Koenigsegg

Koenigsegg cars

On paper, this may seem like a very silly race. A “low-level” supercar in the McLaren 650S , a hybrid Porsche 918 and an ultra-exotic Koenigsegg Agera R with a top speed of more than 250 mph all lined up for a drag race. Who will win? Obviously since we are interested in this at all, the results will be surprising.

For once I am going to go ahead and spoil things for you by saying that the 918 wins. It may not have a top speed anywhere near the Agera R’s, but thanks to that instant electric torque and AWD, it launches from the line like a rocket. The real interesting story is the McLaren 650S. Considering it is the cheapest and slowest McLaren you can currently buy, it has no place in this fight, but it holds its own surprisingly well.

It just goes to show that even the slowest of the supercars are blindingly quick, especially over short distances in a straight line. Press that little play button to get an eyeful of horsepower, as there are about 2500 raging ponies between these three pieces of metal and carbon fiber. There is also a good bit of roaring exhaust noise, but sadly the quality isn’t the best, so don’t worry about cranking the volume too high on this one.

Why do you think the McLaren did so well in this race? Is the Agera being driven by a rookie? Does the 650S have more power than McLaren says? I want to read your opinions in the comments. As always, I’ll come back later and comment on what you guys said.

Supercar companies spend a lot of time testing their vehicles, and with so much time and effort being put into testing, accidents are bound to happen. Some involve minor mishaps that are taken care of immediately, while other take a little more time to fix. However, there are accidents that nobody wants to happen and usually these are the types that end with somebody getting hurt.

Unfortunately, that’s what happened to Koenigsegg during a recent test run at the Nurburgring. The Swedish supercar manufacturer spent a few days on the ‘Ring with the One:1 and an Agera R -based prototype. Our spy photographers reported that the testing was going smoothly until the Agera R prototype got involved in a major accident, violently crashing into the barriers at the track.

Photos of the crash’s aftermath show the mule suffering some damage to the front and rear sections but more importantly, both the driver and the passenger were also hurt with the former sadly receiving the brunt of the crash. The speed photos we got were apparently taken a little over a minute before the unfortunate accident.

Hopefully, the driver and the passenger of the Agera R recover from their injuries sooner than later. Nobody wants to see something like this happen, especially on what is supposed to a controlled test session.

Click past the jump to read more about the crash

How many times can one really wax poetic about the Koenigsegg One:1 ? The short answer, of course, is not enough. That’s not to say that we’re never going to grow tired of it because everything, no matter how awesome, has a shelf life. But who are we kidding, really? We can’t have enough of the One:1 and thankfully, there are people like Shmee whose sole purpose in this world is to make us jealous.

The famous YouTube car guy has uploaded this spectacular video of the One:1. It’s called the “Exclusive First Look” at the mighty Koenigsegg and who are we to really argue with him.

Shmee’s video caught the One:1 in ways no other video has ever done. He even gets to ride shotgun, as the One:1 is put through the paces in the real happiest place on Earth: the Koenigsegg headquarters in Sweden.

Sorry, Disneyland.

Shmee’s level of access is unparalleled, and he proved it once again, thanks to this up-close look at one of the most powerful cars in the world today.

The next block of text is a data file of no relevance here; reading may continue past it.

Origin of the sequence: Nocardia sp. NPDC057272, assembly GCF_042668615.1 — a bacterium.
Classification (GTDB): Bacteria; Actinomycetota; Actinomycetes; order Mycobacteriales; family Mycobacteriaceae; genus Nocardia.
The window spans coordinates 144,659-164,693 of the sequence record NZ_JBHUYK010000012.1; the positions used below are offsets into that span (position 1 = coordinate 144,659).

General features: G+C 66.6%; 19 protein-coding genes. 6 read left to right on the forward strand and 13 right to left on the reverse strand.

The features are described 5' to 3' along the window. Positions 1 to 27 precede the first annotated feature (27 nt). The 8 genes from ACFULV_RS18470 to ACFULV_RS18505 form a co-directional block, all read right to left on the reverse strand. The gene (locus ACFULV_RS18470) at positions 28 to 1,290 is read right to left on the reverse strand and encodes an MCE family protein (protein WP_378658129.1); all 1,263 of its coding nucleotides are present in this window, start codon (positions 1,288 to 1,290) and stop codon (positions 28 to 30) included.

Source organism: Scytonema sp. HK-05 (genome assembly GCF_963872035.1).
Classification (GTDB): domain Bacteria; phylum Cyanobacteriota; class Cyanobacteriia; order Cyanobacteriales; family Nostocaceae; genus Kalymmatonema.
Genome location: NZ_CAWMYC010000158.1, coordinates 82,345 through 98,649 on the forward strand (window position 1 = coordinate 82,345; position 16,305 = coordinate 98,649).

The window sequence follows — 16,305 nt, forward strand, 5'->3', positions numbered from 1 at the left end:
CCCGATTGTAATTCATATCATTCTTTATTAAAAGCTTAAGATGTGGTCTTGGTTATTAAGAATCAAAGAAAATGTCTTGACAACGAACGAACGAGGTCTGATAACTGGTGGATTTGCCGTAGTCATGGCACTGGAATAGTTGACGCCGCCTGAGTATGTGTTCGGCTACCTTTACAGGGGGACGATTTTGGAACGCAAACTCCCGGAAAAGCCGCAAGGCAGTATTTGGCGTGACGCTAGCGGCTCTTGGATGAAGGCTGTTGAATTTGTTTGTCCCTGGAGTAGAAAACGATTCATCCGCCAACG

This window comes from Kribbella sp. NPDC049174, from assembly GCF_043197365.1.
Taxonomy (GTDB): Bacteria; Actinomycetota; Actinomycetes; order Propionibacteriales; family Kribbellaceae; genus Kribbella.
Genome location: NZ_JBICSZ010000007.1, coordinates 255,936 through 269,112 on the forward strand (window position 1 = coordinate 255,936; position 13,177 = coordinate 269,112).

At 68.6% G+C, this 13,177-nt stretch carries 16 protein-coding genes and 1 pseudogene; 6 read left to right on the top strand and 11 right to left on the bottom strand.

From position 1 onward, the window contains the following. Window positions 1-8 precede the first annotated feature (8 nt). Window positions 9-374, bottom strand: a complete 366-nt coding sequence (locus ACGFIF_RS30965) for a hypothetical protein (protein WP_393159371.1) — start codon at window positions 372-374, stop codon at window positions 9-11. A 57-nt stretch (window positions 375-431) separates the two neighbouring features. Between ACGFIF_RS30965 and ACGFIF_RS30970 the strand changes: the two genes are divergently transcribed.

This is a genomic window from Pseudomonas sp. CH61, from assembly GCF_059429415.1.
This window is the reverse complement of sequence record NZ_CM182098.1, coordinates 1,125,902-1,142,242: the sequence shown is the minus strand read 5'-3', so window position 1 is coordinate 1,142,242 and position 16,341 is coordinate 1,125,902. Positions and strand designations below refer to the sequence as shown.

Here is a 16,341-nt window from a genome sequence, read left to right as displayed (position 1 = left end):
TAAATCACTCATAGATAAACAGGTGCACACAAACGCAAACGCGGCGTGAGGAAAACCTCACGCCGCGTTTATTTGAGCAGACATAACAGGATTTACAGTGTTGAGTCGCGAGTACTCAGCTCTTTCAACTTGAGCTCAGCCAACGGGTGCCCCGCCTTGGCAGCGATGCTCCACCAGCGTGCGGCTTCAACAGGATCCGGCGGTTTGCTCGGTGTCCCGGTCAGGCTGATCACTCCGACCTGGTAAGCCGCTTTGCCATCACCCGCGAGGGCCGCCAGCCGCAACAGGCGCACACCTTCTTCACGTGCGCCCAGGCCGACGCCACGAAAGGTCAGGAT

When a car that costs $2.4 million does some fancy burnouts, it’s probably a great idea to just stay the hell away. The Koenigsegg One:1 definitely qualifies as one of those supercars that need their space more than any other exotic in the world. So understand the need to give it a little breathing room, especially when its showing off its all 1,340 horses and 1,011 pound-feet of torque with some tire-smoldering donuts.

More than that, it actually looks impressive doing it, even at the potential cost of messing up that carbon-fiber beauty. The combination of that throaty engine roar with a touch of turbo whistle and the ear-piercing sound of burning rubber also creates a nice collaborative treat for the ears, the kind that very few cars in this world are capable of.

So the next time you see a Koenigsegg One:1 — if you’re lucky enough to see one in the first place — don’t get too close. Instead, just step back and enjoy it while you can.

The next installment of Koenigsegg’s "Inside Koenigsegg" web series has been released and this time, the point of discussion centers on the car’s 3D-printed, variable-turbo technology. Jumping from the last episode, we know see Christian Von Koenigsegg at the Geneva Motor Show talking about a variable turbo technology, an idea his company began thinking off a few years ago to give reasonably sized engines more power versatility. Basically, Koenigsegg talked about the importance of the turbo turbine housing, which helps the engine run smoother and more efficiently. To achieve that, Koenigsegg developed two housings in one, featuring an inner house that’s close to the turbine and a bigger turbo housing that serves the purpose of improving the engine’s breathing at a higher RPM.

Not surprisingly it’s technology that Koenigsegg developed on its own and used on the One:1 megacar . At this point, it’s hard to imagine how many more tricks and new tech Koenigsegg plans to highlight from its one-of-a-kind exotic .

At the rate its going with these Inside Koenigsegg episodes, there’s a good chance that we’re going to see more of the One:1’s incredible anatomy.

Here’s a suggestion, though. If Koenigsegg really wanted to make an impact with this web series, it should really try to pace the release of these episodes. Nobody’s trying to beat you, guys, so you can take your time with releasing new episodes to build up the suspense a little bit.

Koenigsegg isn’t just content with being an exclusive brand for the rich and super rich; it also wants to cater to people who can’t afford their supercars . So the company is thinking of adding an entry-level model in its mix, although by its definition of "entry-level", it’s talking about a car that costs just $600,000. The company’s dictionary sure is a lot different from the rest of us.